Speak to the children of Israel, and let them take to you a perfect red cow, with no blemish, which has never worn a yoke. (Bamidbar 19:2)
That the cow have no blemish is a well-known condition for sacrifices. Why, though, the requirement of never having worn a yoke?
Ever since the first-ever sacrifice in Breishit, where Hevel's offering of firstborn sheep was accepted by God, it has been preferred that "the first" of something be used for sacrifices. This is reflected in numerous later examples, such as bikurim for fruits, the laws of bechor for animals and people, and perhaps even Jericho (the first city conquered in Israel) becoming "herem... la-hashem" (Yehoshua 6:17) rather than being plundered by the conquerers.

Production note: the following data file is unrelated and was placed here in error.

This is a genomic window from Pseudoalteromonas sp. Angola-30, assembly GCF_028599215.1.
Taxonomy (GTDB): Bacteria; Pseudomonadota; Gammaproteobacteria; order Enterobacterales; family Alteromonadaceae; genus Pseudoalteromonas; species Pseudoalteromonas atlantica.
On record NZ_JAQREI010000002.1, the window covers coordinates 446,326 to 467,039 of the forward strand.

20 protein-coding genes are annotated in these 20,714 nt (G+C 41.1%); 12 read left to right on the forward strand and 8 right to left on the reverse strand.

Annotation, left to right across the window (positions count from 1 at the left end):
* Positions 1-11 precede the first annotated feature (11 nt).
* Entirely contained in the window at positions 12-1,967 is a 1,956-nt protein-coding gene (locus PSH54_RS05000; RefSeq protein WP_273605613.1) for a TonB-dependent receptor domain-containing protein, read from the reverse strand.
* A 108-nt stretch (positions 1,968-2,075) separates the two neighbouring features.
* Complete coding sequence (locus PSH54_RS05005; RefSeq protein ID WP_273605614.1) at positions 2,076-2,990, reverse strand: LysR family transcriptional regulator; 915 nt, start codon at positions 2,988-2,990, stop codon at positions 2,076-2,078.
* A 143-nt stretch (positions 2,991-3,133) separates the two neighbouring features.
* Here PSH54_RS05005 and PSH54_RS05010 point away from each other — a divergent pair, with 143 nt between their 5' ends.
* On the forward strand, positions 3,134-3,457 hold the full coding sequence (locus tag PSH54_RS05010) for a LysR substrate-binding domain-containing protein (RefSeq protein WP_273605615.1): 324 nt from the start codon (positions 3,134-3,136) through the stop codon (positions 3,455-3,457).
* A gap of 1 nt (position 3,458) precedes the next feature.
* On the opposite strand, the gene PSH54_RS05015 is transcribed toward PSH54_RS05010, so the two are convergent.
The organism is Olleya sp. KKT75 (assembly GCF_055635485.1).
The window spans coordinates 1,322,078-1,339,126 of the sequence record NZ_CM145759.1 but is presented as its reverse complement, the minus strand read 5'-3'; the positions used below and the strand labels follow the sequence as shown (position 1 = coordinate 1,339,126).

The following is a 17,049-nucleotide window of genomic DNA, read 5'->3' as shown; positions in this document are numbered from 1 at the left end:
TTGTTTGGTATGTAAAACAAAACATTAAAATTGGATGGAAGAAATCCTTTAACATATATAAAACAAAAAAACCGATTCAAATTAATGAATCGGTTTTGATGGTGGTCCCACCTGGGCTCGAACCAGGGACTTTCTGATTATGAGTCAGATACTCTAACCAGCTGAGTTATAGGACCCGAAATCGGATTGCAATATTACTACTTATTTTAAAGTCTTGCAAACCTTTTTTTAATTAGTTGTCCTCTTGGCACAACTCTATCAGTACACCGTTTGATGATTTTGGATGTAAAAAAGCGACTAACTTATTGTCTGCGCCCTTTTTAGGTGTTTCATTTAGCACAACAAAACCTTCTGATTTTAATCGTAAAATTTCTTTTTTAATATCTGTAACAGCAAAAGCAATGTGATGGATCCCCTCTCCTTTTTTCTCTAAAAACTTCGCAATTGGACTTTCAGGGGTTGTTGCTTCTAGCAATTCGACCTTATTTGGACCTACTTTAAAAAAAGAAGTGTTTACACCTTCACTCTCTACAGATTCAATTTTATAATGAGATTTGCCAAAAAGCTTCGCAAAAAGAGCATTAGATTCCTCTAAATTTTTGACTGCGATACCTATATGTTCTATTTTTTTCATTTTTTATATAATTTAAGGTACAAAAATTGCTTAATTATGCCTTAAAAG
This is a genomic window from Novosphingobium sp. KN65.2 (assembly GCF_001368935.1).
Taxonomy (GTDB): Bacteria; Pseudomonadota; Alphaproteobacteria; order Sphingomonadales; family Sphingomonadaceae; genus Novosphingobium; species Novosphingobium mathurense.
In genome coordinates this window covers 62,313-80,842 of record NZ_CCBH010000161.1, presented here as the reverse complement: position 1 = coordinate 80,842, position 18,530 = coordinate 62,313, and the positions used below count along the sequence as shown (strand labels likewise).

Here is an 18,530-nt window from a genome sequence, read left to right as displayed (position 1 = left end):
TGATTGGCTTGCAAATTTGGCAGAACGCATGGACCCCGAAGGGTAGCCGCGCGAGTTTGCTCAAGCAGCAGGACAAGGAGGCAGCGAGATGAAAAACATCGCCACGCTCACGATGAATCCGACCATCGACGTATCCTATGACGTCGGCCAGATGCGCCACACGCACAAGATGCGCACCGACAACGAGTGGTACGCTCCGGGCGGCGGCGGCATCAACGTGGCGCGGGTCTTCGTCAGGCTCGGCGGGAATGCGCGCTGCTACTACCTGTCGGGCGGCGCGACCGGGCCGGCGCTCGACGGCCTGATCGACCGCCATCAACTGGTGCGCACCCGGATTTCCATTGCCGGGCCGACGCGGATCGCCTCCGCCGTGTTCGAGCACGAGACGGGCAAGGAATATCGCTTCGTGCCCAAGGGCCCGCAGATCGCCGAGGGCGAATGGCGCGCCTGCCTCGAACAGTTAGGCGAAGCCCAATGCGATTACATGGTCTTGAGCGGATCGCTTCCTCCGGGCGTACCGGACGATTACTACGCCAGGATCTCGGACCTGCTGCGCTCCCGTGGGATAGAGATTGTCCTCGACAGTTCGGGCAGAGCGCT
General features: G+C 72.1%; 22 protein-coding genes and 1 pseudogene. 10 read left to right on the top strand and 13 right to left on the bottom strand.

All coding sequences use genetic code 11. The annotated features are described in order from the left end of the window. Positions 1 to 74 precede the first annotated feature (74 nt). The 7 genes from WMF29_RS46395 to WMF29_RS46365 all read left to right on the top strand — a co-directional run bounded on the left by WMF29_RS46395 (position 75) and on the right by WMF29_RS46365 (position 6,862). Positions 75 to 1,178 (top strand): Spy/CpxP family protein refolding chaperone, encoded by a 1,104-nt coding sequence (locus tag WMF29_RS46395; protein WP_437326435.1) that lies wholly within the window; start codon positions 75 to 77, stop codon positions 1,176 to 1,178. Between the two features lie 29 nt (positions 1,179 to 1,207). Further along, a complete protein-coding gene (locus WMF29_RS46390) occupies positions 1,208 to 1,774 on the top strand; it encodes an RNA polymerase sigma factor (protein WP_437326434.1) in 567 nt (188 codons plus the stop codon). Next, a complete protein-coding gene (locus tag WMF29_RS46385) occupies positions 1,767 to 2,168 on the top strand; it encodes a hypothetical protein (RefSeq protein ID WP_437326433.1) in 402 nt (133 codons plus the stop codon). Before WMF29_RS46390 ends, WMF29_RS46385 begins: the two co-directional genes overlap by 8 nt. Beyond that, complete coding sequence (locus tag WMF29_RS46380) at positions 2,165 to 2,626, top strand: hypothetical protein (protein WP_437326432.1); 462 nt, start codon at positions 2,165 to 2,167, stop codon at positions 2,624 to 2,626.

I think the rule about the yoke is also a case of sacrificing "the first". In this case, that means that the first work done with the cow should be the act of sacrifice. The word for field labor is "avodah", and a sacrifice is also considered a form of "avodah". Both field labor and sacrifice are part of the service/servitude which might be expected of a cow.
I haven't thought about why exactly this requirement is absent for most sacrifices (one can come up with all sorts of guesses why). But where it is present (for parah adumah, and also for eglah arufah), I think the reason is in order to sacrifice "the first".